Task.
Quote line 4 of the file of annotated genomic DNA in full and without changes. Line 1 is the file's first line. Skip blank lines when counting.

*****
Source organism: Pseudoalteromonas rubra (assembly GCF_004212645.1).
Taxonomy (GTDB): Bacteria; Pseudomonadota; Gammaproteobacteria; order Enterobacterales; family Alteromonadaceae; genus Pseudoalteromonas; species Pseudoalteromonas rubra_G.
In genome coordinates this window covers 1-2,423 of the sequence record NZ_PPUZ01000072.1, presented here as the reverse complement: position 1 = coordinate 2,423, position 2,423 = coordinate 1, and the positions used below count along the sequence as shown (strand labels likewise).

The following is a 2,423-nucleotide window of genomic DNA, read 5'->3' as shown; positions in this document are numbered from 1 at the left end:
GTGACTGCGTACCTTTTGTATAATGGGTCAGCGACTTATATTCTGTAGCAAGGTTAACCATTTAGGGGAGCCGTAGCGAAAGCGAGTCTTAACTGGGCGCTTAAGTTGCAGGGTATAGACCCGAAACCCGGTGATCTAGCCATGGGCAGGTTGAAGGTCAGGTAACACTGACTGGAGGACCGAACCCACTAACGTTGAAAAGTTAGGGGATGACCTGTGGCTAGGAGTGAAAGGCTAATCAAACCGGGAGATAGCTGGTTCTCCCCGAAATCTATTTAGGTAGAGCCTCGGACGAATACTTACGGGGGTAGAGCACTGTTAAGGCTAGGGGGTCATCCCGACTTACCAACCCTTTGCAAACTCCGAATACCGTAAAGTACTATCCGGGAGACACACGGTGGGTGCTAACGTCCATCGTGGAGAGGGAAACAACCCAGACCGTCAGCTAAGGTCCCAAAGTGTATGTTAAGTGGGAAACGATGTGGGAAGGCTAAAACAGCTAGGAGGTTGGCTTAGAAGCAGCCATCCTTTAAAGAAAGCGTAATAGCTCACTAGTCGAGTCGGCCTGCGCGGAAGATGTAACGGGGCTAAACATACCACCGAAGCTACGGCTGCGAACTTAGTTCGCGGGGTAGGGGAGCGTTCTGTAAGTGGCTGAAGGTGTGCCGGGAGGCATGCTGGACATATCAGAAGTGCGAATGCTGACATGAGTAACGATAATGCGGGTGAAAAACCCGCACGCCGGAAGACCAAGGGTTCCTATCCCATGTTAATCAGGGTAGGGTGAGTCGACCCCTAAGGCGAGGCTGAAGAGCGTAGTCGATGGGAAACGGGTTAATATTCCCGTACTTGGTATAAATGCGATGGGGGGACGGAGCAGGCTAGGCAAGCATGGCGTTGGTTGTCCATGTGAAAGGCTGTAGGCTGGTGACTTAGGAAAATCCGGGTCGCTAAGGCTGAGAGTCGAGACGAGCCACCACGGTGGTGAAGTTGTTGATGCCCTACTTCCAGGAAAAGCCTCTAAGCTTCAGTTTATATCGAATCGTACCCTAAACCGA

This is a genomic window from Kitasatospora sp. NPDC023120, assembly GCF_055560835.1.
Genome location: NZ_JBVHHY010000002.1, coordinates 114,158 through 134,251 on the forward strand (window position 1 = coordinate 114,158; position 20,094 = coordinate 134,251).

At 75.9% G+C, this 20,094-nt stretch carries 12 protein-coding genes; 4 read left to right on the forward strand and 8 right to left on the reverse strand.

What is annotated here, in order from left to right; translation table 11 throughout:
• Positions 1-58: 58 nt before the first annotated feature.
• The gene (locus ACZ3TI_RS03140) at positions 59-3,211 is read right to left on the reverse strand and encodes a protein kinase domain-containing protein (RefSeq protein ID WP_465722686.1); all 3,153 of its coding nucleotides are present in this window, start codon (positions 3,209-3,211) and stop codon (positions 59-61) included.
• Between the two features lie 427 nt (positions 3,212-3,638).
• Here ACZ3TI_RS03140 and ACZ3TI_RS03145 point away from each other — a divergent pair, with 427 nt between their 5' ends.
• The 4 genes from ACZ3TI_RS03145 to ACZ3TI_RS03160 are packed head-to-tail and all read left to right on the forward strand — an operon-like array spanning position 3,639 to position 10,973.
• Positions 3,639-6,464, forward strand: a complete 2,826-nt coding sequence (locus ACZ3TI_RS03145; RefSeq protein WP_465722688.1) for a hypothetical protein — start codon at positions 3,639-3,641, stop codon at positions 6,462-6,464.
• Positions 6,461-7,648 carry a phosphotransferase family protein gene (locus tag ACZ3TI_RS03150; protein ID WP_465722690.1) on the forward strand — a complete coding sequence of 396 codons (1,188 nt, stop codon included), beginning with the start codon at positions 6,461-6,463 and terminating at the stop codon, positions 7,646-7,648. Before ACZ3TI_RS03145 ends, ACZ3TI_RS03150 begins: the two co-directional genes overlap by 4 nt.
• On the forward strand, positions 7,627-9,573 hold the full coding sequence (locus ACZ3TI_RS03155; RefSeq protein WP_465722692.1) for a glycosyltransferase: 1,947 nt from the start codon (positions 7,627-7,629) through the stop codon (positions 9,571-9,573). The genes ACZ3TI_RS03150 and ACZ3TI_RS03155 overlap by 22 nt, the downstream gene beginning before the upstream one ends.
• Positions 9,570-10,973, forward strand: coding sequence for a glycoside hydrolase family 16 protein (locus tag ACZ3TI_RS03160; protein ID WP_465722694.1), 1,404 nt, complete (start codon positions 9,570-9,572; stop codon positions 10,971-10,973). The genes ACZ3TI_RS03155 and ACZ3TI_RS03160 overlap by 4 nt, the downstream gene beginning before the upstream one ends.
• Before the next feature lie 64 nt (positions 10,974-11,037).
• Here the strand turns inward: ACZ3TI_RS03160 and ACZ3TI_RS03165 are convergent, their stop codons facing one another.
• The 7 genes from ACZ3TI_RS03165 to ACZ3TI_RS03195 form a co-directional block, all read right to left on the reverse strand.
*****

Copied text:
The following is a 2,423-nucleotide window of genomic DNA, read 5'->3' as shown; positions in this document are numbered from 1 at the left end: